The Islamic authority that oversees the Temple Mount compound in Jerusalem's Old City says it opposes a new prayer area for non-Orthodox Jews at the adjacent Western Wall.
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The Waqf's rejection may present an obstacle for Israel, which has tried to defuse tensions with more liberal streams of Judaism that have demanded the right to pray at the wall according to their customs. After three years of negotiations, Israel announced the creation of the new prayer area last week.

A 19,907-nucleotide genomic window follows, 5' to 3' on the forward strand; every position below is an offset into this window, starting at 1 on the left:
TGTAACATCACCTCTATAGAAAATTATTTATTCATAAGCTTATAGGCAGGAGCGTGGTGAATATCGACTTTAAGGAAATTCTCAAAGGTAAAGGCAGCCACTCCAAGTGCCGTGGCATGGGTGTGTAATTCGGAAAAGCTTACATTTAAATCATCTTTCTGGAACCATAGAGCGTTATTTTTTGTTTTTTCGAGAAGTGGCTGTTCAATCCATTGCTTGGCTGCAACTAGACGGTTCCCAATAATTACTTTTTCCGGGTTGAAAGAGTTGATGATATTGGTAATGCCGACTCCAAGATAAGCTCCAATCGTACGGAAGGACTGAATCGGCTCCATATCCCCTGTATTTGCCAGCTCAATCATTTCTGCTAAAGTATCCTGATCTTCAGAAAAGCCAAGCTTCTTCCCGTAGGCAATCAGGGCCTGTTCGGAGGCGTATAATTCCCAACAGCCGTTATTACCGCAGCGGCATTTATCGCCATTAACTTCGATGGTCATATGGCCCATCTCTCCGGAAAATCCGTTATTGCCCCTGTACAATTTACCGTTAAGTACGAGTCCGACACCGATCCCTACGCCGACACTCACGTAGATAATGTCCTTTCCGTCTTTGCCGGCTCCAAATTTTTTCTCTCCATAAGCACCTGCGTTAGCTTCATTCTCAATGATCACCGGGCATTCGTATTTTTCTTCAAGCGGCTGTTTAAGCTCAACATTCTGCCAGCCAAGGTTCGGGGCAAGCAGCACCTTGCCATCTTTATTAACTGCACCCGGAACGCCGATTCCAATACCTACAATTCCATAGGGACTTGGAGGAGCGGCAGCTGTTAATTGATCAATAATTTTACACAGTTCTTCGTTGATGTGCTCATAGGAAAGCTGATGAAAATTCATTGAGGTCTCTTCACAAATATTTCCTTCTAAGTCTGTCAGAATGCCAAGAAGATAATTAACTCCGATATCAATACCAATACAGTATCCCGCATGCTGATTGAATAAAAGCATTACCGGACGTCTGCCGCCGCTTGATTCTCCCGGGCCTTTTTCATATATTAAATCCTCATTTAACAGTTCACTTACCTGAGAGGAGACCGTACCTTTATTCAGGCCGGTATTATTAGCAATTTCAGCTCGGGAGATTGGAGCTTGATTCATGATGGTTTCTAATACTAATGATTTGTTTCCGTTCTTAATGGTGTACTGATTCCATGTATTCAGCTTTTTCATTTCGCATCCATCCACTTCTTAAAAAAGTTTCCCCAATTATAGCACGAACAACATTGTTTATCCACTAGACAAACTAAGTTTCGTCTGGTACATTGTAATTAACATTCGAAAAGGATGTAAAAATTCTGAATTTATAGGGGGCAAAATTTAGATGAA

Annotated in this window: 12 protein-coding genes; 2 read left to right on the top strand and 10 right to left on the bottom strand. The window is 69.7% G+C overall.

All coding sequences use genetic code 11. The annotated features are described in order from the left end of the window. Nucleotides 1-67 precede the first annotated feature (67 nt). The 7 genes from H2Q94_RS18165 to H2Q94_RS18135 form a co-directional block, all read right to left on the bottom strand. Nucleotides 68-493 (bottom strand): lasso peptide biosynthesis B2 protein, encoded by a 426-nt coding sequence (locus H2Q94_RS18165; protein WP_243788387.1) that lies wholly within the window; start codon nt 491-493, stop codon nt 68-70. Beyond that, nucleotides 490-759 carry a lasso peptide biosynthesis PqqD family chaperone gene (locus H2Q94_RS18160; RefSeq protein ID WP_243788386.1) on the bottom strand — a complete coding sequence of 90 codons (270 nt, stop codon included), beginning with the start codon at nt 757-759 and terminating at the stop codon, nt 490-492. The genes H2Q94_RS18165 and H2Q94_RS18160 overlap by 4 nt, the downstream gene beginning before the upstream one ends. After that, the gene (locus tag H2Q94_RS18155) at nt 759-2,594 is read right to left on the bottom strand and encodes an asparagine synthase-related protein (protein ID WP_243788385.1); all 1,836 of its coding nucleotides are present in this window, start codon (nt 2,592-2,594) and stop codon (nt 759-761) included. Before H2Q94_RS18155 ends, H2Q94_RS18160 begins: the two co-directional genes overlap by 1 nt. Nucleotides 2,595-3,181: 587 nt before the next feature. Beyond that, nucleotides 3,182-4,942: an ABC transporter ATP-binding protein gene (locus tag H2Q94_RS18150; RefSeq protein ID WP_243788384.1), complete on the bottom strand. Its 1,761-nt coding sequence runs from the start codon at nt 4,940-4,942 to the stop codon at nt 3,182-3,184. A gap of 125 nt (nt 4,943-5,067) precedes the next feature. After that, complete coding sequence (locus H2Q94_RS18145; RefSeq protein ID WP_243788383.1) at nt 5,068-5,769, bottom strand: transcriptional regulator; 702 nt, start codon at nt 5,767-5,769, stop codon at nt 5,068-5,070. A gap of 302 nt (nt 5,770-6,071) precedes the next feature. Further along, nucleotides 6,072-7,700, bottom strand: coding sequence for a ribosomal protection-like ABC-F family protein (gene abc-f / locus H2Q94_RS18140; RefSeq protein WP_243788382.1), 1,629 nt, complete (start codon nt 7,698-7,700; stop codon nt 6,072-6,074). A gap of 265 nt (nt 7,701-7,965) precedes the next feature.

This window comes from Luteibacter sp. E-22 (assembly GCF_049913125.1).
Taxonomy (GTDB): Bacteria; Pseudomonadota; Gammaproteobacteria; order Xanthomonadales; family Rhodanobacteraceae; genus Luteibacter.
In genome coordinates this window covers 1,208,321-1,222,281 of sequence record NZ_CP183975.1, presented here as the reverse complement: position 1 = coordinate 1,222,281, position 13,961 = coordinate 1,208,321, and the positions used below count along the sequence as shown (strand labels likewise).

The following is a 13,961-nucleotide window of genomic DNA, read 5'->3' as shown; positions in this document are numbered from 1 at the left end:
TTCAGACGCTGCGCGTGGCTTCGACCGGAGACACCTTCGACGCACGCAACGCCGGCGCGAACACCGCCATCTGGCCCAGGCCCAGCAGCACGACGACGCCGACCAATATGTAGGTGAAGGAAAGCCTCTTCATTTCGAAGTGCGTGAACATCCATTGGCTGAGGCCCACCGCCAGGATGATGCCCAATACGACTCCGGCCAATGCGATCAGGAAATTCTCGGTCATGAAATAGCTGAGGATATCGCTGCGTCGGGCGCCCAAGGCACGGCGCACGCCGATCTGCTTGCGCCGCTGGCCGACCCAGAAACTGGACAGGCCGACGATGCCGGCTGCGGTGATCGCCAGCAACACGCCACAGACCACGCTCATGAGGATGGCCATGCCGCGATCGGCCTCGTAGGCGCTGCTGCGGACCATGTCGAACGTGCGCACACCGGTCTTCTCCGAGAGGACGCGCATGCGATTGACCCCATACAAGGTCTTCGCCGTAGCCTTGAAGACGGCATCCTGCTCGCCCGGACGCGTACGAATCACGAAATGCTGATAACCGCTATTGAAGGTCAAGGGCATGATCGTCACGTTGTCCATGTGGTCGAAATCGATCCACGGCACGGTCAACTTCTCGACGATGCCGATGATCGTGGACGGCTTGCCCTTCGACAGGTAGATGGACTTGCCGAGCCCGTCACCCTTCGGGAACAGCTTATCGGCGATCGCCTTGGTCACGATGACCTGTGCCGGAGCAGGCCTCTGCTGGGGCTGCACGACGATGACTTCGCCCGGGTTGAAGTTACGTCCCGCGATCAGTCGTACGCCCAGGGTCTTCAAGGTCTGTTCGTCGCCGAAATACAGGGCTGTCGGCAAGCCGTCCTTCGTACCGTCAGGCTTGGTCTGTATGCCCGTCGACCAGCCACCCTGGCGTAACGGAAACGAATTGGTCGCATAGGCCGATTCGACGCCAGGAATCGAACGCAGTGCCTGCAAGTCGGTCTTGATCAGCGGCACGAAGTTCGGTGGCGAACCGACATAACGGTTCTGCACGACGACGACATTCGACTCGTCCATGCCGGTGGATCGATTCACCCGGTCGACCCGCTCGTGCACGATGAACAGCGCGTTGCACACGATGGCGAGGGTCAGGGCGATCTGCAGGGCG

Any changes to the hilltop compound, holy to Jews and Muslims, stoke tensions.
The director of the mosque compound, Omar Kiswani, said Sunday: "We will never accept it." Kiswani said a complaint was filed with Israeli police and further steps were being considered.
Last week, the Palestinian Authority said that the plan for the egalitarian prayer plaza violates the status quo on the Temple Mount.
Palestinian Waqf and Religious Affairs Minister Sheikh Yousef Adeis warned last Monday that the Palestinians see the plan as part of an ongoing Israeli attempt to undermine Al-Aqsa Mosque and to "Judaize" Jerusalem's Old City.